If you are watering properly, but the leaves and roots look shriveled and dry, humidity could be an issue. Try raising the humidity in the room with a humidifier or a dish of water beneath the plant. Just be sure to elevate the pot and not allow it to sit in the water dish.

How Much & How Often to Water

Female gardener watering pink orchid flower in clear plastic pot. The flowers in the pot are pink and lavender colored.
A good rule of thumb is to water once per week and to avoid waterlogged soils.

Watering frequency and water amounts are the easiest thing to mess up when watering. Their roots should never sit in water as orchids are prone to root rot. Their roots should dry out entirely in between waterings

As a good rule of thumb, plan on watering at least once a week, whether outdoors or indoors. If you live in one of the few hardiness zones that allows you to grow orchids outdoors, make sure to pay attention to your weather. Avoiding waterlogged soil is critical to preventing root rot and other fungal diseases.

For indoor orchids, the easiest way to measure the moisture of the soil is to do a common “finger test.” Feel how moist the soil is, and if it’s fairly dry, then it’s time for a soak.

Time of Day

Flower blooming in the early morning sun indoors. Flower is pink, with white and lavender throughout the bloom. The stamen in the center has a slight yellow color.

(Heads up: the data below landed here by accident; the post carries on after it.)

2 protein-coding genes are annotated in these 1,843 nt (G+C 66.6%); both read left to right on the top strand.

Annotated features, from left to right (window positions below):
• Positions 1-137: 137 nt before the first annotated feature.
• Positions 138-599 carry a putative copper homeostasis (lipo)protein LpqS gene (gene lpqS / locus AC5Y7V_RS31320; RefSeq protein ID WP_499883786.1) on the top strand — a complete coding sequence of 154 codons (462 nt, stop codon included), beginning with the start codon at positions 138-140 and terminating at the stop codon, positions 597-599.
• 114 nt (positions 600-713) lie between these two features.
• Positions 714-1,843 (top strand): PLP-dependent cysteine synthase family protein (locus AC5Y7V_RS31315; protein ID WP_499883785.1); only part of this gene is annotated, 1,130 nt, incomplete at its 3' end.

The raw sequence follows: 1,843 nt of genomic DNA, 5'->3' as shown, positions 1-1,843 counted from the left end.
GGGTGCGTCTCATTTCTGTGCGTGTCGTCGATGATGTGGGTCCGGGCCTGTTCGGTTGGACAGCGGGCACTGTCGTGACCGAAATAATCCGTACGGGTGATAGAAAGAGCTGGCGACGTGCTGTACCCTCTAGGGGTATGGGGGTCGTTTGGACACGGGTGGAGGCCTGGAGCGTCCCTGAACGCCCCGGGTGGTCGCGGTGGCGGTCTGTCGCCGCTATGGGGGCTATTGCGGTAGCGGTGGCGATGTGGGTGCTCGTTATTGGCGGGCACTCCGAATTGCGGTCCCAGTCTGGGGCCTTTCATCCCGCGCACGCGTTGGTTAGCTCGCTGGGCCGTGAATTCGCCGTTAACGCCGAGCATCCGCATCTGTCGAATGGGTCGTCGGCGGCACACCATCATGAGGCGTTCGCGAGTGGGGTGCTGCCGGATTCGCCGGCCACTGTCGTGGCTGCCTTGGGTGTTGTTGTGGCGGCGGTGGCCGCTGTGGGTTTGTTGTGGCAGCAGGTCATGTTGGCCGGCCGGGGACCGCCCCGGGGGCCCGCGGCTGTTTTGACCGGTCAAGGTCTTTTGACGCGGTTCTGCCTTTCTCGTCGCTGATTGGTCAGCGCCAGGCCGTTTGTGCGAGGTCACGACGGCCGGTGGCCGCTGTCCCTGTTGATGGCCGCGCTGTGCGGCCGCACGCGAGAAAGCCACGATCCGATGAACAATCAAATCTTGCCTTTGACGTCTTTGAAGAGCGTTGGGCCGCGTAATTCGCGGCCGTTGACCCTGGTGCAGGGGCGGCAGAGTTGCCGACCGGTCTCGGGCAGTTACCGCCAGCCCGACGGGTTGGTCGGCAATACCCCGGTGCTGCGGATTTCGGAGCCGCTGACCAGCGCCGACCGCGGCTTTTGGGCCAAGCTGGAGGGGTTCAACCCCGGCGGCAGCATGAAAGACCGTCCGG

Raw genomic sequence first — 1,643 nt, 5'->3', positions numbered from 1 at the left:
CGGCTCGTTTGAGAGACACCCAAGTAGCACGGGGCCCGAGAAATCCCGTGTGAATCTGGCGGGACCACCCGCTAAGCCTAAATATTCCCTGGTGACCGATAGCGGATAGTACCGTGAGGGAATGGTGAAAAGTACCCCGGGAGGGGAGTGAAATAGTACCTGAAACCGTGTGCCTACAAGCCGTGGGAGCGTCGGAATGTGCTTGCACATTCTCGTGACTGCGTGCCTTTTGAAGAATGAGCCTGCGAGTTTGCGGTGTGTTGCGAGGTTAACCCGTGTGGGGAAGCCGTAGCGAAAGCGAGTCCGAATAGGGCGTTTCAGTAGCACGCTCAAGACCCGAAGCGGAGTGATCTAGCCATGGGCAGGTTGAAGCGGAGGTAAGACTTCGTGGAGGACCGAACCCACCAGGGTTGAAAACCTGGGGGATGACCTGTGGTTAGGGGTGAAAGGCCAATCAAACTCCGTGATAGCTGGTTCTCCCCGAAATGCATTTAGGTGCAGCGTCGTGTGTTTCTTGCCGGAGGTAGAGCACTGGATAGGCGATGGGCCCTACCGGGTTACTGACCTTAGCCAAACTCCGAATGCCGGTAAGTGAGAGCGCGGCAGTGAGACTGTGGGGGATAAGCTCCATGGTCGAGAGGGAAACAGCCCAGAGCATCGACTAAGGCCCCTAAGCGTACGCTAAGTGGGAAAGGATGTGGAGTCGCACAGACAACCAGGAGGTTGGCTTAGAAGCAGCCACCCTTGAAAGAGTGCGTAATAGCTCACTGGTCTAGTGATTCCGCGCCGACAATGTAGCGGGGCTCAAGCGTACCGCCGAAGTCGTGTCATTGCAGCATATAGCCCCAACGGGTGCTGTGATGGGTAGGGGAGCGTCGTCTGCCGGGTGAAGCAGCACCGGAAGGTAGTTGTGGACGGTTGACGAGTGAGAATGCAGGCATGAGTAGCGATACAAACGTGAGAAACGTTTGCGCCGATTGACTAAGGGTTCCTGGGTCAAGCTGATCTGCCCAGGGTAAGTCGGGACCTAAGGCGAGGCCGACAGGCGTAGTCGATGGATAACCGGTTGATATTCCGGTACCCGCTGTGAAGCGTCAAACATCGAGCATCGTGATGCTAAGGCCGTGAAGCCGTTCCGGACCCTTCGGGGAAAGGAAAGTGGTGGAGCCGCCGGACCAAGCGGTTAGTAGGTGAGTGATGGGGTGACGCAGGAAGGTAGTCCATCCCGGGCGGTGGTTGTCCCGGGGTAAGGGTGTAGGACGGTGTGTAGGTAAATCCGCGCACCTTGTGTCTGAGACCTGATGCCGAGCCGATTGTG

Whether grown outdoors or indoors, watering in the morning is preferred.

The best time of day to water your orchids is in the morning. As we discussed, they don’t like water pooling and sitting in their leaves. By watering early in the morning, water has the opportunity to evaporate before the temperature drops in the evening.

If you water later at night, the water can sit, creating waterlogged soils. This will expose your orchid to potential fungal diseases, including root rot. If your orchid is being watered indoors, the same rule applies. You are likely providing bright, indirect light in a proper growing location. Watering late at night still prevents evaporation, and can lead to a waterlogged plant.

Watering Methods

There are several different methods of watering orchids. Each method comes from different schools of thought regarding re-creating the natural environment of the plant.

Here we will discuss the four most common watering practices, and the foundational reasoning behind each. Three of these methods are relatively equal in effectiveness. One is significantly less effective, and can be rather inconvenient as well.

The Ice Cube Method

Watering indoor plants with ice cubes in the pot. They are being used to water the plant, which is growing but appears to have some damage at the roots.
Many gardeners use the “ice cube” method to water their orchids.

Some people swear by this method as the best way to care for indoor orchids. The practice is to place 3 ice cubes on the top of your orchid potting medium once per week. The number of ice cubes should be adjusted up or down based on the size of your plants.